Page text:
Example WVPlots

Win-Vector LLC


Some example data science plots in R using ggplot2. See https://github.com/WinVector/WVPlots for code/details.

x = rnorm(50)
y = 0.5*x^2 + 2*x + rnorm(length(x))
frm = data.frame(
  x = x,
  y = y,
  yC = y>=as.numeric(quantile(y,probs=0.8)),
  stringsAsFactors = FALSE)
frm$absY <- abs(frm$y)
frm$posY = frm$y > 0


Scatterplot with smoothing line through points.

WVPlots::ScatterHist(frm, "x", "y", title="Example Fit")

Scatterplot with best linear fit through points. Also report the R-squared and significance of the linear fit.

WVPlots::ScatterHist(frm, "x", "y", smoothmethod="lm", 
                     title="Example Linear Fit", estimate_sig = TRUE)

Scatterplot compared to the line x = y. Also report the coefficient of determination between x and y (where y is “true outcome” and x is “predicted outcome”).

WVPlots::ScatterHist(frm, "x", "y", smoothmethod="identity", 
                     title="Example Relation Plot", estimate_sig = TRUE)

Scatterplot of (x, y) color-coded by category/group, with marginal distributions of x and y conditioned on group.

fmScatterHistC = data.frame(
  stringsAsFactors = FALSE)
fmScatterHistC$cat <- fmScatterHistC$x+fmScatterHistC$y>0
WVPlots::ScatterHistC(fmScatterHistC, "x", "y", "cat", title="Example Conditional Distribution")

Scatterplot of (x, y) color-coded by discretized z. The continuous variable z is binned into three groups, and then plotted as by ScatterHistC

frmScatterHistN = data.frame(
  stringsAsFactors = FALSE)
frmScatterHistN$z <- frmScatterHistN$x+frmScatterHistN$y
WVPlots::ScatterHistN(frmScatterHistN, "x", "y", "z", title="Example Joint Distribution")

Plot the relationship y as a function of x with a smoothing curve that estimates \(E[y | x]\). If y is a 0/1 variable as below (binary classification, where 1 is the target class), then the smoothing curve estimates \(P(y | x)\). Since \(y \in \{0,1\}\) with \(y\) intended to be monotone in \(x\) is the most common use of this graph, BinaryYScatterPlot uses a glm smoother by default (use_glm=TRUE, this is essentially Platt scaling), as the best estimate of \(P(y | x)\).

WVPlots::BinaryYScatterPlot(frm, "x", "posY", use_glm=FALSE,
                            title="Example 'Probability of Y' Plot (ggplot2 smoothing)")

WVPlots::BinaryYScatterPlot(frm, "x", "posY", use_glm=TRUE, 
                            title="Example 'Probability of Y' Plot (GLM smoothing)")

Hexbin Plot

if(requireNamespace("hexbin", quietly = TRUE)) {
  df = rbind(data.frame(x=rnorm(1000, mean = 1),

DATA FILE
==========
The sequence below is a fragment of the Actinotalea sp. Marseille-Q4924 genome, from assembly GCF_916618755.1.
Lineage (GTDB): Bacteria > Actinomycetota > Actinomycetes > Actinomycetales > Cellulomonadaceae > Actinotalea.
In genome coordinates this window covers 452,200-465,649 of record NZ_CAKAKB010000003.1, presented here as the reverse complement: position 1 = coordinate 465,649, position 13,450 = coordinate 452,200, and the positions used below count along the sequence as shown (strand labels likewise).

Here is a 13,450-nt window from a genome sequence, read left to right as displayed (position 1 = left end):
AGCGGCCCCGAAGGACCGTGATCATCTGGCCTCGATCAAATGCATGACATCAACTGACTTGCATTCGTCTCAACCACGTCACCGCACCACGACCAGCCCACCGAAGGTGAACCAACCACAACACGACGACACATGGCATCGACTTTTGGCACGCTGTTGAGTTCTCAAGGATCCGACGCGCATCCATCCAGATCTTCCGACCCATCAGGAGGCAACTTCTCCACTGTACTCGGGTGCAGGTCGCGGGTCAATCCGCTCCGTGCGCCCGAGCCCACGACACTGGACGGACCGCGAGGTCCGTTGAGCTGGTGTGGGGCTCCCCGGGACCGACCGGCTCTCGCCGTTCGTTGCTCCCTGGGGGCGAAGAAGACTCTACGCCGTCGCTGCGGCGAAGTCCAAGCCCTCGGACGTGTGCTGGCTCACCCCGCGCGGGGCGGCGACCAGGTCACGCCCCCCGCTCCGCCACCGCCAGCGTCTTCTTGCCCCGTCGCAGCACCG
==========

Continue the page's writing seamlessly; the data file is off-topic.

y=rnorm(1000, mean = 1, sd = 0.5 ),
                        stringsAsFactors = FALSE),
             data.frame(x = rnorm(1000, mean = -1, sd = 0.5), 
                        y = rnorm(1000, mean = -1, sd = 0.5),
                        stringsAsFactors = FALSE),
             stringsAsFactors = FALSE)
  print(WVPlots::HexBinPlot(df, "x", "y", "Two gaussians"))

Gain Curves

y = abs(rnorm(20)) + 0.1
x = abs(y + 0.5*rnorm(20))

frm = data.frame(
  stringsAsFactors = FALSE)

frm$rate = with(frm, value/costs)

frm$isValuable = (frm$value >= as.numeric(quantile(frm$value, probs=0.8)))

Basic curve: each item “costs” the same. The wizard sorts by true value, the x axis sorts by the model, and plots the fraction of the total population.

WVPlots::GainCurvePlot(frm, "model", "value", title="Example Continuous Gain Curve")

We can annotate a point of the model at a specific x value

gainx = 0.10  # get the top 10% most valuable points as sorted by the model

# make a function to calculate the label for the annotated point
labelfun = function(gx, gy) {
  pctx = gx*100
  pcty = gy*100
  paste("The top ", pctx, "% most valuable points by the model\n",
        "are ", pcty, "% of total actual value", sep='')

WVPlots::GainCurvePlotWithNotation(frm, "model", "value", 
                                   title="Example Gain Curve with annotation", 

When the x values have different costs, take that into account in the gain curve. The wizard now sorts by value/cost, and the x axis is sorted by the model, but plots the fraction of total cost, rather than total count.

WVPlots::GainCurvePlotC(frm, "model", "costs", "value", title="Example Continuous Gain CurveC")

ROC Plots

WVPlots::ROCPlot(frm, "model", "isValuable", TRUE, title="Example ROC plot")

x1 = rnorm(50)
x2 = rnorm(length(x1))
y = 0.2*x2^2 + 0.5*x2 + x1 + rnorm(length(x1))
frmP = data.frame(
  yC = y>=as.numeric(quantile(y,probs=0.8)),
  stringsAsFactors = FALSE)
# WVPlots::ROCPlot(frmP, "x1", "yC", TRUE, title="Example ROC plot")
# WVPlots::ROCPlot(frmP, "x2", "yC", TRUE, title="Example ROC plot")
WVPlots::ROCPlotPair(frmP, "x1", "x2", "yC", TRUE, title="Example ROC pair plot")

Precision-Recall-Threshold Plot

Plots precision and recall as functions of different classifier thresholds.

WVPlots::PRTPlot(frm, "model", "isValuable", TRUE, title="Example Precision-Recall plot")

PRTPlot() can also plot sensitivity, specificity, and false positive rate as a function of threshold. One application for this is to “unroll” an ROC Plot to explicitly match thresholds to given achievable combinations of false positive rate (AKA (1 - specificity)) and sensitivity (AKA recall or true positive rate). Compare the below graph with the ROC plot for frm, above.

WVPlots::PRTPlot(frm, "model", "isValuable", TRUE, 
                 plotvars = c("sensitivity", "false_positive_rate"),
                 title="TPR(sensitivity)/FPR as functions of threshold")